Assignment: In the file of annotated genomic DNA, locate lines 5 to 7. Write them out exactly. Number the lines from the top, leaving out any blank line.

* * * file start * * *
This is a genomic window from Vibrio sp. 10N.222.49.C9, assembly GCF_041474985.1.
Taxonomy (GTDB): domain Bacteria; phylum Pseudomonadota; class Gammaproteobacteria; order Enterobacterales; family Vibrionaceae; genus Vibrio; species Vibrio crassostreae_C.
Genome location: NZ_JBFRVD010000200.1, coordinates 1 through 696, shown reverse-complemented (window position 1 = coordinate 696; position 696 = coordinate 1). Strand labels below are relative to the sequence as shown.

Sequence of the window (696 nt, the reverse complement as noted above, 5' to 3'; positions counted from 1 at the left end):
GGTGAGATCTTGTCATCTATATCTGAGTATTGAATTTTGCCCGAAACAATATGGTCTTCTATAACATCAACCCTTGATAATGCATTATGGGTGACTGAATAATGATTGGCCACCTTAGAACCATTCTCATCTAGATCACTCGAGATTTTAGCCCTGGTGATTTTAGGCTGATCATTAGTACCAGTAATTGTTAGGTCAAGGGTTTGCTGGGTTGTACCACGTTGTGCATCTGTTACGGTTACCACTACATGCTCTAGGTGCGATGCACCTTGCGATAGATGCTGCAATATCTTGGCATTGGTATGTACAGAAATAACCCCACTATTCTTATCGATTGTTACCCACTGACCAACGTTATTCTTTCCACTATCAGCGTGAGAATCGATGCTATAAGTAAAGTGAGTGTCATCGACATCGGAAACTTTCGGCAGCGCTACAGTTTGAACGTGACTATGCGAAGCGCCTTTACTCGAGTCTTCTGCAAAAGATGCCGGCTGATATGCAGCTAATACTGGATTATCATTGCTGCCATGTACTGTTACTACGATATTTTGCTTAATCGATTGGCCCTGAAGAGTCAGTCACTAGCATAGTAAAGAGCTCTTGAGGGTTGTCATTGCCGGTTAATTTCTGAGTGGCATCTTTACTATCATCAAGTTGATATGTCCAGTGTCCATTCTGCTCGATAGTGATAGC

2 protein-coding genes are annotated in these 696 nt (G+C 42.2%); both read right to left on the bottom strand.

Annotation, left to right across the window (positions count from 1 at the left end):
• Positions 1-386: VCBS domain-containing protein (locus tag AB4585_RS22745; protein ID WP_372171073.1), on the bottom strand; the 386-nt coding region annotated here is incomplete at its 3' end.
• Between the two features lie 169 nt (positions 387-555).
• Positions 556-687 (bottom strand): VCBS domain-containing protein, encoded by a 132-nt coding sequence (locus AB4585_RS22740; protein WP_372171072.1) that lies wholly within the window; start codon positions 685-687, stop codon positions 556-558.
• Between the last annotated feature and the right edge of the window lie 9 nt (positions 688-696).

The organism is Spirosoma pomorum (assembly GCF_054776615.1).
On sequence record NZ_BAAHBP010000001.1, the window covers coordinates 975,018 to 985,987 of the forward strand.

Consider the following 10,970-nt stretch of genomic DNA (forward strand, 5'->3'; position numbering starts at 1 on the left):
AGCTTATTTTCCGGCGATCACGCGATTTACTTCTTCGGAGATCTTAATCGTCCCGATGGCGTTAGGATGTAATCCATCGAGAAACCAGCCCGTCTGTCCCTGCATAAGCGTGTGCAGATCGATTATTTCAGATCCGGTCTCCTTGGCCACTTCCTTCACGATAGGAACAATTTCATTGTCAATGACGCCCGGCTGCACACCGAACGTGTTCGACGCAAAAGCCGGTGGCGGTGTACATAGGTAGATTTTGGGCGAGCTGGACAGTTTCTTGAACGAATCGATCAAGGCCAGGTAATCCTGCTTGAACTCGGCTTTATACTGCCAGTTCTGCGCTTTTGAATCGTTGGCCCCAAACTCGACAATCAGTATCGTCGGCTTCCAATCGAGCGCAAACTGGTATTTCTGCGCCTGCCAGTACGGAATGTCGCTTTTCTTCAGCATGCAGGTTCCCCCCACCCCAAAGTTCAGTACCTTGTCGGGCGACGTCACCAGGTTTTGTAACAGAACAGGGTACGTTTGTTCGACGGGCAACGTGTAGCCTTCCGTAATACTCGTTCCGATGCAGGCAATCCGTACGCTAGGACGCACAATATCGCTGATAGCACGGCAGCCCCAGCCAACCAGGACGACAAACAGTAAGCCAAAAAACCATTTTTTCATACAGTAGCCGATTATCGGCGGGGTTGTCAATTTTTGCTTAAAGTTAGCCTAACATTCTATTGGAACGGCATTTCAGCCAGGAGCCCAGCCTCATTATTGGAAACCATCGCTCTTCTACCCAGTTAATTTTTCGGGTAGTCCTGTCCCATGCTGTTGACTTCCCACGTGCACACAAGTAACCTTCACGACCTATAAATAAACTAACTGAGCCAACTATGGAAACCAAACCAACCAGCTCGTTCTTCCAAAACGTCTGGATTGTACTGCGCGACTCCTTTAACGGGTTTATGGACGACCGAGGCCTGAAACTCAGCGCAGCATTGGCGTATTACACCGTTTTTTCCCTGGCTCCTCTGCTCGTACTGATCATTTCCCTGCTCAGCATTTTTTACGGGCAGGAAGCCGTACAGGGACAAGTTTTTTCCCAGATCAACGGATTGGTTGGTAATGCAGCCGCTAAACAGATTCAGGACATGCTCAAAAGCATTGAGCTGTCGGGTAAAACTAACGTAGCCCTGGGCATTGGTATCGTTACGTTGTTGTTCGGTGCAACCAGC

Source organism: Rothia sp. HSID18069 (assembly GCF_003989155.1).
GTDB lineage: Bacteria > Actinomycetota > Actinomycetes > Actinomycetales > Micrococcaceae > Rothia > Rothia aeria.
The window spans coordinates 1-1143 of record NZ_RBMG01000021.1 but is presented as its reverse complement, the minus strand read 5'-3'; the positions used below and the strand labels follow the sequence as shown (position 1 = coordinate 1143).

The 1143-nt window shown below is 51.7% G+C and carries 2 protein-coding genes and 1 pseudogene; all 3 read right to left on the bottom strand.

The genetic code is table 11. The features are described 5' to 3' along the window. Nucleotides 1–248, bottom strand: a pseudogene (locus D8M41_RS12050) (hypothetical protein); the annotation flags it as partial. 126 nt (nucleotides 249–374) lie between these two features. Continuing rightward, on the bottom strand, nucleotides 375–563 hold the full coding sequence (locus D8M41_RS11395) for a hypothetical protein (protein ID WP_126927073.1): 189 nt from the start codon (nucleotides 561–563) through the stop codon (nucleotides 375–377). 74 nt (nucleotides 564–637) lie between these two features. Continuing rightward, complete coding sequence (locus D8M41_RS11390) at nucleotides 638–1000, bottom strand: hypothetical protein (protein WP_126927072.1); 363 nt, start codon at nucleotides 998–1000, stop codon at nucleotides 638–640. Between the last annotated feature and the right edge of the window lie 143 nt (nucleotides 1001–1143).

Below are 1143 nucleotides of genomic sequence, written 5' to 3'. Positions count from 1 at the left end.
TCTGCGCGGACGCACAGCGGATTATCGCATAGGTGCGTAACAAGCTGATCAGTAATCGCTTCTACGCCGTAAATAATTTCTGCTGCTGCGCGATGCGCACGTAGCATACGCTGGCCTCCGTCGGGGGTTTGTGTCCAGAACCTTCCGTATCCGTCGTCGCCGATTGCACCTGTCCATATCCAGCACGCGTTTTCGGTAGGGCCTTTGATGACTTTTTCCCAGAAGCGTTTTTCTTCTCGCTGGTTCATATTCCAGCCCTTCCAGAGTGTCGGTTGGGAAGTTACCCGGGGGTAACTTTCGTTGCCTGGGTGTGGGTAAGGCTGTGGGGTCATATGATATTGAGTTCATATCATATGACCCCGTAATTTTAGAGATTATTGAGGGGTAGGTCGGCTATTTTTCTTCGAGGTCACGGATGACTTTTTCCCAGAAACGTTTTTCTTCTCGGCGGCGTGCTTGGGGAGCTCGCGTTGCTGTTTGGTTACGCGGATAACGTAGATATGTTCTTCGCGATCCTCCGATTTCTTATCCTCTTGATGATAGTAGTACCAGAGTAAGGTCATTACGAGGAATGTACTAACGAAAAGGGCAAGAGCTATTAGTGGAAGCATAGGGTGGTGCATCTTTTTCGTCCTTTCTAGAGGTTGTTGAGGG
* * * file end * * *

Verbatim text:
GGTGAGATCTTGTCATCTATATCTGAGTATTGAATTTTGCCCGAAACAATATGGTCTTCTATAACATCAACCCTTGATAATGCATTATGGGTGACTGAATAATGATTGGCCACCTTAGAACCATTCTCATCTAGATCACTCGAGATTTTAGCCCTGGTGATTTTAGGCTGATCATTAGTACCAGTAATTGTTAGGTCAAGGGTTTGCTGGGTTGTACCACGTTGTGCATCTGTTACGGTTACCACTACATGCTCTAGGTGCGATGCACCTTGCGATAGATGCTGCAATATCTTGGCATTGGTATGTACAGAAATAACCCCACTATTCTTATCGATTGTTACCCACTGACCAACGTTATTCTTTCCACTATCAGCGTGAGAATCGATGCTATAAGTAAAGTGAGTGTCATCGACATCGGAAACTTTCGGCAGCGCTACAGTTTGAACGTGACTATGCGAAGCGCCTTTACTCGAGTCTTCTGCAAAAGATGCCGGCTGATATGCAGCTAATACTGGATTATCATTGCTGCCATGTACTGTTACTACGATATTTTGCTTAATCGATTGGCCCTGAAGAGTCAGTCACTAGCATAGTAAAGAGCTCTTGAGGGTTGTCATTGCCGGTTAATTTCTGAGTGGCATCTTTACTATCATCAAGTTGATATGTCCAGTGTCCATTCTGCTCGATAGTGATAGC

2 protein-coding genes are annotated in these 696 nt (G+C 42.2%); both read right to left on the bottom strand.

Annotation, left to right across the window (positions count from 1 at the left end):